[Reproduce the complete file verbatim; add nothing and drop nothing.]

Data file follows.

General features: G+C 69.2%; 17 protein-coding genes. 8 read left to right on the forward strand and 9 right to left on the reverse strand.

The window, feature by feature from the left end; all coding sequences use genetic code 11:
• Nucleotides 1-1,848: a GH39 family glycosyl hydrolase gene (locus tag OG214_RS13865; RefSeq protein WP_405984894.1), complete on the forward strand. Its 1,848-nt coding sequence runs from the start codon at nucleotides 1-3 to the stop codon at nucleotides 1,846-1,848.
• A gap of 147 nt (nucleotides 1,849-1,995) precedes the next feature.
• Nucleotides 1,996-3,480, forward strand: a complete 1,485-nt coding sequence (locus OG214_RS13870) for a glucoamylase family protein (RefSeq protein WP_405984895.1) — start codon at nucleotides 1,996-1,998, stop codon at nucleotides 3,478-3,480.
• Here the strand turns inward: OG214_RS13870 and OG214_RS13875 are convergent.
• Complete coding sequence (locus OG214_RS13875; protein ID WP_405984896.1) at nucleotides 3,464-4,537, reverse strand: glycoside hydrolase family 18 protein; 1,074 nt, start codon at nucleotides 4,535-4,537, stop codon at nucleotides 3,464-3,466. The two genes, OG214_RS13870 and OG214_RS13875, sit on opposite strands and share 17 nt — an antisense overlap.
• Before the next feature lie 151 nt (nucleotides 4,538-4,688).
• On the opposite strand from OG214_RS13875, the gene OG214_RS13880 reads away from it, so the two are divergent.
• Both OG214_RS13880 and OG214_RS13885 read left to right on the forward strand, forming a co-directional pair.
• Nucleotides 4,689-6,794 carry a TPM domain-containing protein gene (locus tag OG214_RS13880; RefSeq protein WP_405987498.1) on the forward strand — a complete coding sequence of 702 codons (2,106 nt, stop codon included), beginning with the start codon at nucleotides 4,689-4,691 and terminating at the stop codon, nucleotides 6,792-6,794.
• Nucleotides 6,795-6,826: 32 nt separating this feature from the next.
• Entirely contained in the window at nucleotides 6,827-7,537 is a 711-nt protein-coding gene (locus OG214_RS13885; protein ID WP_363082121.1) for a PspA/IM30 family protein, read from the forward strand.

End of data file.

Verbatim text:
General features: G+C 69.2%; 17 protein-coding genes. 8 read left to right on the forward strand and 9 right to left on the reverse strand.

The window, feature by feature from the left end; all coding sequences use genetic code 11:
• Nucleotides 1-1,848: a GH39 family glycosyl hydrolase gene (locus tag OG214_RS13865; RefSeq protein WP_405984894.1), complete on the forward strand. Its 1,848-nt coding sequence runs from the start codon at nucleotides 1-3 to the stop codon at nucleotides 1,846-1,848.
• A gap of 147 nt (nucleotides 1,849-1,995) precedes the next feature.
• Nucleotides 1,996-3,480, forward strand: a complete 1,485-nt coding sequence (locus OG214_RS13870) for a glucoamylase family protein (RefSeq protein WP_405984895.1) — start codon at nucleotides 1,996-1,998, stop codon at nucleotides 3,478-3,480.
• Here the strand turns inward: OG214_RS13870 and OG214_RS13875 are convergent.
• Complete coding sequence (locus OG214_RS13875; protein ID WP_405984896.1) at nucleotides 3,464-4,537, reverse strand: glycoside hydrolase family 18 protein; 1,074 nt, start codon at nucleotides 4,535-4,537, stop codon at nucleotides 3,464-3,466. The two genes, OG214_RS13870 and OG214_RS13875, sit on opposite strands and share 17 nt — an antisense overlap.
• Before the next feature lie 151 nt (nucleotides 4,538-4,688).
• On the opposite strand from OG214_RS13875, the gene OG214_RS13880 reads away from it, so the two are divergent.
• Both OG214_RS13880 and OG214_RS13885 read left to right on the forward strand, forming a co-directional pair.
• Nucleotides 4,689-6,794 carry a TPM domain-containing protein gene (locus tag OG214_RS13880; RefSeq protein WP_405987498.1) on the forward strand — a complete coding sequence of 702 codons (2,106 nt, stop codon included), beginning with the start codon at nucleotides 4,689-4,691 and terminating at the stop codon, nucleotides 6,792-6,794.
• Nucleotides 6,795-6,826: 32 nt separating this feature from the next.
• Entirely contained in the window at nucleotides 6,827-7,537 is a 711-nt protein-coding gene (locus OG214_RS13885; protein ID WP_363082121.1) for a PspA/IM30 family protein, read from the forward strand.